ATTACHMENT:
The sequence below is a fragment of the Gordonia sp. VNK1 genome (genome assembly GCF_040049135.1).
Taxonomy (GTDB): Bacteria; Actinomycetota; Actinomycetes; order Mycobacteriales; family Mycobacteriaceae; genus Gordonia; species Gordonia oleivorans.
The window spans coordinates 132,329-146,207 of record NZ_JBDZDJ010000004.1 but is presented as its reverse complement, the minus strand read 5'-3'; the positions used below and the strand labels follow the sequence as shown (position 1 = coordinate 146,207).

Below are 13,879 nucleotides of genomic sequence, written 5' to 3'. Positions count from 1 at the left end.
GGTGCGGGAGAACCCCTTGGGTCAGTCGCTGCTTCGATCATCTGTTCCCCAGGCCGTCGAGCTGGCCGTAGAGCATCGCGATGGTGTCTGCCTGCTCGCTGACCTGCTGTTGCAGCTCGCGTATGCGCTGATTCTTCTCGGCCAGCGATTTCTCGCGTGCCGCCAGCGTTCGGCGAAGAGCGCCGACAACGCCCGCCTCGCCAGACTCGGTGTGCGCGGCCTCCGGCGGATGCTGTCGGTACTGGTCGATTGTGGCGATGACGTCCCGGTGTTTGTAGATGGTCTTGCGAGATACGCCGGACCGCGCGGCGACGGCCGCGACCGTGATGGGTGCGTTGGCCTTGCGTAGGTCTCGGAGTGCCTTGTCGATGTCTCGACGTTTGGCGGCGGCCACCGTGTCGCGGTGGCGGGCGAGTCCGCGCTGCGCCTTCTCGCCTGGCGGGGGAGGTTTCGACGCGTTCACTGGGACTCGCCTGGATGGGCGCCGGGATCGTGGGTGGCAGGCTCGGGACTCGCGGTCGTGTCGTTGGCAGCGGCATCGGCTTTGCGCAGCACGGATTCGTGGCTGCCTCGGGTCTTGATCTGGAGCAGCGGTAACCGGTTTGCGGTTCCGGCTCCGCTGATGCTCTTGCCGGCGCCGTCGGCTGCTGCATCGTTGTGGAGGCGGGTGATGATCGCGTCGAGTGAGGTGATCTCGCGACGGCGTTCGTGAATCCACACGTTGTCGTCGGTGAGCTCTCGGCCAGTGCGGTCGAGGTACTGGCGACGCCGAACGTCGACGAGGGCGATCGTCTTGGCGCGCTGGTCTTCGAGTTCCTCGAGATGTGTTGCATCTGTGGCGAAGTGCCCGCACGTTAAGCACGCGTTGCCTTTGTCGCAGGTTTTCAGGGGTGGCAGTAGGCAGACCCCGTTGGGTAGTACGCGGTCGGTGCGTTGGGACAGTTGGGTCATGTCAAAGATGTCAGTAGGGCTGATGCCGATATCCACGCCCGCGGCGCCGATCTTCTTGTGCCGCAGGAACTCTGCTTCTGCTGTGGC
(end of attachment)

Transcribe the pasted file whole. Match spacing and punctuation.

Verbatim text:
The sequence below is a fragment of the Gordonia sp. VNK1 genome (genome assembly GCF_040049135.1).
Taxonomy (GTDB): Bacteria; Actinomycetota; Actinomycetes; order Mycobacteriales; family Mycobacteriaceae; genus Gordonia; species Gordonia oleivorans.
The window spans coordinates 132,329-146,207 of record NZ_JBDZDJ010000004.1 but is presented as its reverse complement, the minus strand read 5'-3'; the positions used below and the strand labels follow the sequence as shown (position 1 = coordinate 146,207).

Below are 13,879 nucleotides of genomic sequence, written 5' to 3'. Positions count from 1 at the left end.
GGTGCGGGAGAACCCCTTGGGTCAGTCGCTGCTTCGATCATCTGTTCCCCAGGCCGTCGAGCTGGCCGTAGAGCATCGCGATGGTGTCTGCCTGCTCGCTGACCTGCTGTTGCAGCTCGCGTATGCGCTGATTCTTCTCGGCCAGCGATTTCTCGCGTGCCGCCAGCGTTCGGCGAAGAGCGCCGACAACGCCCGCCTCGCCAGACTCGGTGTGCGCGGCCTCCGGCGGATGCTGTCGGTACTGGTCGATTGTGGCGATGACGTCCCGGTGTTTGTAGATGGTCTTGCGAGATACGCCGGACCGCGCGGCGACGGCCGCGACCGTGATGGGTGCGTTGGCCTTGCGTAGGTCTCGGAGTGCCTTGTCGATGTCTCGACGTTTGGCGGCGGCCACCGTGTCGCGGTGGCGGGCGAGTCCGCGCTGCGCCTTCTCGCCTGGCGGGGGAGGTTTCGACGCGTTCACTGGGACTCGCCTGGATGGGCGCCGGGATCGTGGGTGGCAGGCTCGGGACTCGCGGTCGTGTCGTTGGCAGCGGCATCGGCTTTGCGCAGCACGGATTCGTGGCTGCCTCGGGTCTTGATCTGGAGCAGCGGTAACCGGTTTGCGGTTCCGGCTCCGCTGATGCTCTTGCCGGCGCCGTCGGCTGCTGCATCGTTGTGGAGGCGGGTGATGATCGCGTCGAGTGAGGTGATCTCGCGACGGCGTTCGTGAATCCACACGTTGTCGTCGGTGAGCTCTCGGCCAGTGCGGTCGAGGTACTGGCGACGCCGAACGTCGACGAGGGCGATCGTCTTGGCGCGCTGGTCTTCGAGTTCCTCGAGATGTGTTGCATCTGTGGCGAAGTGCCCGCACGTTAAGCACGCGTTGCCTTTGTCGCAGGTTTTCAGGGGTGGCAGTAGGCAGACCCCGTTGGGTAGTACGCGGTCGGTGCGTTGGGACAGTTGGGTCATGTCAAAGATGTCAGTAGGGCTGATGCCGATATCCACGCCCGCGGCGCCGATCTTCTTGTGCCGCAGGAACTCTGCTTCTGCTGTGGC